Aims: To assess the prevalence of current tobacco smoking, associations with beliefs about the health benefits of not smoking and awareness of risks for lung cancer and heart disease in university students sampled from 23 countries, and to explore the utility of the World Health Organization (WHO) model of the world-wide tobacco epidemic in understanding differences between countries.
Design: Anonymous questionnaire survey.
Participants: A total of 19 298 university students (8482 men, 10 816 women) aged 17-30 years from 23 countries, studying courses unrelated to health.
Measurements: Standardized measures of smoking, wish to stop smoking, ratings of beliefs in the importance of not smoking for health and awareness of the influence of smoking on lung cancer and heart disease.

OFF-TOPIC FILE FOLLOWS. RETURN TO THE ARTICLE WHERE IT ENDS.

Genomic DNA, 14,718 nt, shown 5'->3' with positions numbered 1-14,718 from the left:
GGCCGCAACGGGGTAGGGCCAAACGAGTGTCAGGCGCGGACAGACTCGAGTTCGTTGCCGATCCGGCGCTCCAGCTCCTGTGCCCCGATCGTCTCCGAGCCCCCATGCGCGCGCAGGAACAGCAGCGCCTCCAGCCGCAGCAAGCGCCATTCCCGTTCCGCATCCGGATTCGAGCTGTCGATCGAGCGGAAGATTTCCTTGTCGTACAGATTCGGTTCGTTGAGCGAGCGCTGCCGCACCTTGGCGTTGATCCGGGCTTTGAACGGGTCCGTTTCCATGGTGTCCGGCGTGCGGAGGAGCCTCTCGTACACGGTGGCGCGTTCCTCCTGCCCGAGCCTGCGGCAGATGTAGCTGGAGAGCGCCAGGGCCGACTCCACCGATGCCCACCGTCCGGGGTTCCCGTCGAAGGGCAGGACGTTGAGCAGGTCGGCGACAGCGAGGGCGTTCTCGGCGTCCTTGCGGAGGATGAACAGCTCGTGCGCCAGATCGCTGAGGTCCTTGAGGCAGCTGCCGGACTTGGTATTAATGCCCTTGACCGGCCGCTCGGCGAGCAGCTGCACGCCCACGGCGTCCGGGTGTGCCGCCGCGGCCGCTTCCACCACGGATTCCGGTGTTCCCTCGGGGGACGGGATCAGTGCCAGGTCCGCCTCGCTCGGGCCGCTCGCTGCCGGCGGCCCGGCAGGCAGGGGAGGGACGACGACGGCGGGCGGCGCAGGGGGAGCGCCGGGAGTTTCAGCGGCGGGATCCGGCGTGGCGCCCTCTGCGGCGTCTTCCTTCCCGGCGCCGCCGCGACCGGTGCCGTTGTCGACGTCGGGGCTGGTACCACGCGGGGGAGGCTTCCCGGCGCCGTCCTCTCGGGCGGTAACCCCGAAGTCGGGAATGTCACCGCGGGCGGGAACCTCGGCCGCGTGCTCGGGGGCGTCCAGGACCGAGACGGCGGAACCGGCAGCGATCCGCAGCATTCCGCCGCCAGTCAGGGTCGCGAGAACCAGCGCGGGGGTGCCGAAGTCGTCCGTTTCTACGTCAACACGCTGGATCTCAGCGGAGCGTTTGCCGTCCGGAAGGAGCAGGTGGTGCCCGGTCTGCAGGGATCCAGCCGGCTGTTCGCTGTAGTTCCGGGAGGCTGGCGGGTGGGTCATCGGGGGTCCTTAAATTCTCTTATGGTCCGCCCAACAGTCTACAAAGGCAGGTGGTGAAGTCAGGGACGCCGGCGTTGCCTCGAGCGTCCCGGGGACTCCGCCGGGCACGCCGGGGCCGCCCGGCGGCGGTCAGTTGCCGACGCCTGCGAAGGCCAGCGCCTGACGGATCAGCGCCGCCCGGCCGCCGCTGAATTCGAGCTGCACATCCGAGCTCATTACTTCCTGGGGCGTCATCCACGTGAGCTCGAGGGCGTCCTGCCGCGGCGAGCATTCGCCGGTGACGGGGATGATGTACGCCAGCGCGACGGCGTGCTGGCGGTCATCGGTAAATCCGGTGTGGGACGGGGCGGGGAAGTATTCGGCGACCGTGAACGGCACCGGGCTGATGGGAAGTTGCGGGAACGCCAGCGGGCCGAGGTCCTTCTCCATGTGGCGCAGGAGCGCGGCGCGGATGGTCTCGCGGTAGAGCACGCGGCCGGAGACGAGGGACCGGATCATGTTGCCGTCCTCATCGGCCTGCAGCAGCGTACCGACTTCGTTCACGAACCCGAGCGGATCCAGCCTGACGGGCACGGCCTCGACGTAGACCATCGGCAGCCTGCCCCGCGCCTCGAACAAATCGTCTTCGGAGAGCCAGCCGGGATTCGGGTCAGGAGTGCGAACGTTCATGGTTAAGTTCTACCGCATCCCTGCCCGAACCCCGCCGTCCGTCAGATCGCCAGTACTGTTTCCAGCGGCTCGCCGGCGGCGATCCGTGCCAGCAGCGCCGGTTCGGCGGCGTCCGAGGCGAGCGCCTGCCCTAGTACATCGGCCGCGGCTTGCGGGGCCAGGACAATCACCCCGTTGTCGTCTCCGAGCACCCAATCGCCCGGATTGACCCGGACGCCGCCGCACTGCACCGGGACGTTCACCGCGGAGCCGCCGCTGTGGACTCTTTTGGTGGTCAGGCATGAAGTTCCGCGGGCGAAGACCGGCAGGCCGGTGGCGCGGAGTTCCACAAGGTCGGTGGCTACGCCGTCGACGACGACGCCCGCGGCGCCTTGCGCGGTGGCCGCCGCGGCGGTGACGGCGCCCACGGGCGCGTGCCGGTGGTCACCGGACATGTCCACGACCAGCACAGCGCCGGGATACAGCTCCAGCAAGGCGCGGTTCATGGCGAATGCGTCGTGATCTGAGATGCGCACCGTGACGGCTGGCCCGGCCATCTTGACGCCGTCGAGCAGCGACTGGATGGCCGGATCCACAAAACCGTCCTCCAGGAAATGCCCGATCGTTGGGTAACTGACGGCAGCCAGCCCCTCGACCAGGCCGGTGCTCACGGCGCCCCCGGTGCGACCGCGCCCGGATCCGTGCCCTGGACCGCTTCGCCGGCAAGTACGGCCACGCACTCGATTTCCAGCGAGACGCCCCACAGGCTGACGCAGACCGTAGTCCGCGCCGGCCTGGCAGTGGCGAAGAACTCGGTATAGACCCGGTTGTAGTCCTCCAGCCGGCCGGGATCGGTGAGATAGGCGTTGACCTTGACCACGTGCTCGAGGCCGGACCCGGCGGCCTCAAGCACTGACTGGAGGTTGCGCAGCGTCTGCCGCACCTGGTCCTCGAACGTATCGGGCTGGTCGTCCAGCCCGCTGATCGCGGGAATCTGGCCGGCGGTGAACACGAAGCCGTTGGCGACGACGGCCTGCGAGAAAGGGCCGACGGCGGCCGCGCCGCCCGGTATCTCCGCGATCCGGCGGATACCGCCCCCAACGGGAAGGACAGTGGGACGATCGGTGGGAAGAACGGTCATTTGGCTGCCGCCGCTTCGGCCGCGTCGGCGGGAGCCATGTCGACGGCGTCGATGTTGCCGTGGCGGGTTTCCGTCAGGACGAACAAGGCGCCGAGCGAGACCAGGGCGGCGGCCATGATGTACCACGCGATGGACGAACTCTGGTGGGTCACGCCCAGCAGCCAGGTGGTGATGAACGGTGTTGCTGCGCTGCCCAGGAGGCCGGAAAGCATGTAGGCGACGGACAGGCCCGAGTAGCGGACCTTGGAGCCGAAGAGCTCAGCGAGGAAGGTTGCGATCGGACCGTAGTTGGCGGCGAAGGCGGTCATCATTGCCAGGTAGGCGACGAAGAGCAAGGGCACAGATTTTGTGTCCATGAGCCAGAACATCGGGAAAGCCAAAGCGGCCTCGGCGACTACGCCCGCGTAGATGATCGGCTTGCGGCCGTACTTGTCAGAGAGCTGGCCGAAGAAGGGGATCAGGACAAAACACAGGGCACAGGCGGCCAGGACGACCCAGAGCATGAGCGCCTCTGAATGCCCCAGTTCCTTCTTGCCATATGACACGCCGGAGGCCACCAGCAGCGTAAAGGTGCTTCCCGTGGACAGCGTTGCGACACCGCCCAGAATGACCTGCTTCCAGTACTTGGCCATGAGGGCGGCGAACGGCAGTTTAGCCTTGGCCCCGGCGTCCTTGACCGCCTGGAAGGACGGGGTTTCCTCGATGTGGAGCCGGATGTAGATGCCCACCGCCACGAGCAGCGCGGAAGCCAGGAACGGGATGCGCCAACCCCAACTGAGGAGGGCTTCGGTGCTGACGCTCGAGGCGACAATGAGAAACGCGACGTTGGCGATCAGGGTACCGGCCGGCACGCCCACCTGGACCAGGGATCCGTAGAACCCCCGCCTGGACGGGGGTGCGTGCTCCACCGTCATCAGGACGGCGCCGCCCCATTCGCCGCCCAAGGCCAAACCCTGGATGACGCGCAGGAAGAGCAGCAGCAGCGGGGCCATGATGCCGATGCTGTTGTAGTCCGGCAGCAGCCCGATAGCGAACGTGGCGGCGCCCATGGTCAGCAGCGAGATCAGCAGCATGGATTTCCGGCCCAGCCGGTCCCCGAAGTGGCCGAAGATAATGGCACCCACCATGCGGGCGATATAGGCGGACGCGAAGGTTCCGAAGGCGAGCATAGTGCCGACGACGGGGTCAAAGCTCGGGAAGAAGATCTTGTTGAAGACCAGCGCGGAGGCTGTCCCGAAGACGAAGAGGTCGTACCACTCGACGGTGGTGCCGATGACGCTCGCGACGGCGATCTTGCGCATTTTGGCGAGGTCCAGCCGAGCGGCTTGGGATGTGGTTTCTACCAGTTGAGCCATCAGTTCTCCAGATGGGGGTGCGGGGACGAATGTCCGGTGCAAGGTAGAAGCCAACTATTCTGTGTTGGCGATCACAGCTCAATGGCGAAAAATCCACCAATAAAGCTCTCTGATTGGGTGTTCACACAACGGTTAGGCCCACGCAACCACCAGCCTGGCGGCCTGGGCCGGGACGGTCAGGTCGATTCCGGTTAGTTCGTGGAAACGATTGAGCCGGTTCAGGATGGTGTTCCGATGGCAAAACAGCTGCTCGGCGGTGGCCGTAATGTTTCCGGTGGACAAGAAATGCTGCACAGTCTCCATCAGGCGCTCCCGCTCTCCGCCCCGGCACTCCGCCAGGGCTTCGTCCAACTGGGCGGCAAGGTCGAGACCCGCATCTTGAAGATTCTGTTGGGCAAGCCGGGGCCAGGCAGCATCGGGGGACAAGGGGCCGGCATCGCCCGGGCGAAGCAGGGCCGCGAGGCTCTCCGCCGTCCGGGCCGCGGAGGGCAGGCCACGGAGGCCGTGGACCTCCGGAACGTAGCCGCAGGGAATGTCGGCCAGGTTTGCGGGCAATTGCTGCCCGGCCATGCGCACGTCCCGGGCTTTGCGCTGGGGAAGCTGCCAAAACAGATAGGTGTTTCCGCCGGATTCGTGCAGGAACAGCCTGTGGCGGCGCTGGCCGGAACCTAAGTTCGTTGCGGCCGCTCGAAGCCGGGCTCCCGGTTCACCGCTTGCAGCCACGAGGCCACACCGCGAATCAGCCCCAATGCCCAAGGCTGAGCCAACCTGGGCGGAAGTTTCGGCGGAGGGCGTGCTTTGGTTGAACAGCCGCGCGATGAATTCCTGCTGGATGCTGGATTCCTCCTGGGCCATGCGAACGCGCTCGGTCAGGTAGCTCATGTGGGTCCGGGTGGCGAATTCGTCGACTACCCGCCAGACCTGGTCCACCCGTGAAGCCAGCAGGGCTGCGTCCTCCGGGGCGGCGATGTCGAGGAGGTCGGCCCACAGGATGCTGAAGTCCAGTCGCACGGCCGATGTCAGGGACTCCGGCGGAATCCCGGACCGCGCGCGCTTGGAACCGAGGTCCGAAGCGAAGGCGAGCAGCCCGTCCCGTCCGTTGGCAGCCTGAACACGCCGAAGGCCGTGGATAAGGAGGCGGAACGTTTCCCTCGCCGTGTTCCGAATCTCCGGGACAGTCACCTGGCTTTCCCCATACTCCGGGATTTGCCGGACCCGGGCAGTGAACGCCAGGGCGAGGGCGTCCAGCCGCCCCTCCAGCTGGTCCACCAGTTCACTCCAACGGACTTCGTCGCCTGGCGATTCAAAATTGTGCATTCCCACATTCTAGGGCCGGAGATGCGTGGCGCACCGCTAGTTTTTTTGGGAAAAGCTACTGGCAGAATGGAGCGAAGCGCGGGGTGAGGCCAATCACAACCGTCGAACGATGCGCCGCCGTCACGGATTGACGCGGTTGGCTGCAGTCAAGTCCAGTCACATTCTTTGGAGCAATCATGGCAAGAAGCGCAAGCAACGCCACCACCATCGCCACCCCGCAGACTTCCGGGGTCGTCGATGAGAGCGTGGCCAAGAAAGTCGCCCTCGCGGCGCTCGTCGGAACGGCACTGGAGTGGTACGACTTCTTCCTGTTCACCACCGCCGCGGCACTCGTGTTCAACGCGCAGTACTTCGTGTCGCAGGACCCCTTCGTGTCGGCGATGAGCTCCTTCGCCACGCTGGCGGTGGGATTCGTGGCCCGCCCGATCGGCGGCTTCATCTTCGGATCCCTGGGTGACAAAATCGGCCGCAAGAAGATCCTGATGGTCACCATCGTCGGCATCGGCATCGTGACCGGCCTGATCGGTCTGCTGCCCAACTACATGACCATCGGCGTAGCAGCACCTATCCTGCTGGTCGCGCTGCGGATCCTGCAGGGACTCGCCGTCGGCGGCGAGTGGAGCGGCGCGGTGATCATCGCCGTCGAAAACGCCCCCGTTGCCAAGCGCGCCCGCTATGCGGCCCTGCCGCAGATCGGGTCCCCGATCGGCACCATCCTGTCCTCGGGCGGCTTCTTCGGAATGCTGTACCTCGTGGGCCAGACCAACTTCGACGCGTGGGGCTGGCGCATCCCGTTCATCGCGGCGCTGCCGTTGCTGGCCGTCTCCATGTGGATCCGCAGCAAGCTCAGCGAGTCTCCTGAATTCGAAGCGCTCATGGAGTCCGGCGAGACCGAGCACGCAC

Findings: Prevalence varied widely, being highest in samples from South European countries and lowest in developing countries (Thailand, South Africa). The pattern of tobacco use and differences between men and women conformed largely to the WHO model. Health beliefs were associated strongly with smoking behaviour both within and between countries. Awareness of specific health risks of smoking was very variable, with particularly low levels in Asian, South American and developing country samples. Risk awareness was inconsistently related to behaviour.
Conclusions: The pattern of tobacco smoking in well-educated young adults appears to conform with wider international patterns of tobacco use. Awareness of specific health risks is poor, and modifying attitudes must be a central element in modifying tobacco use world-wide.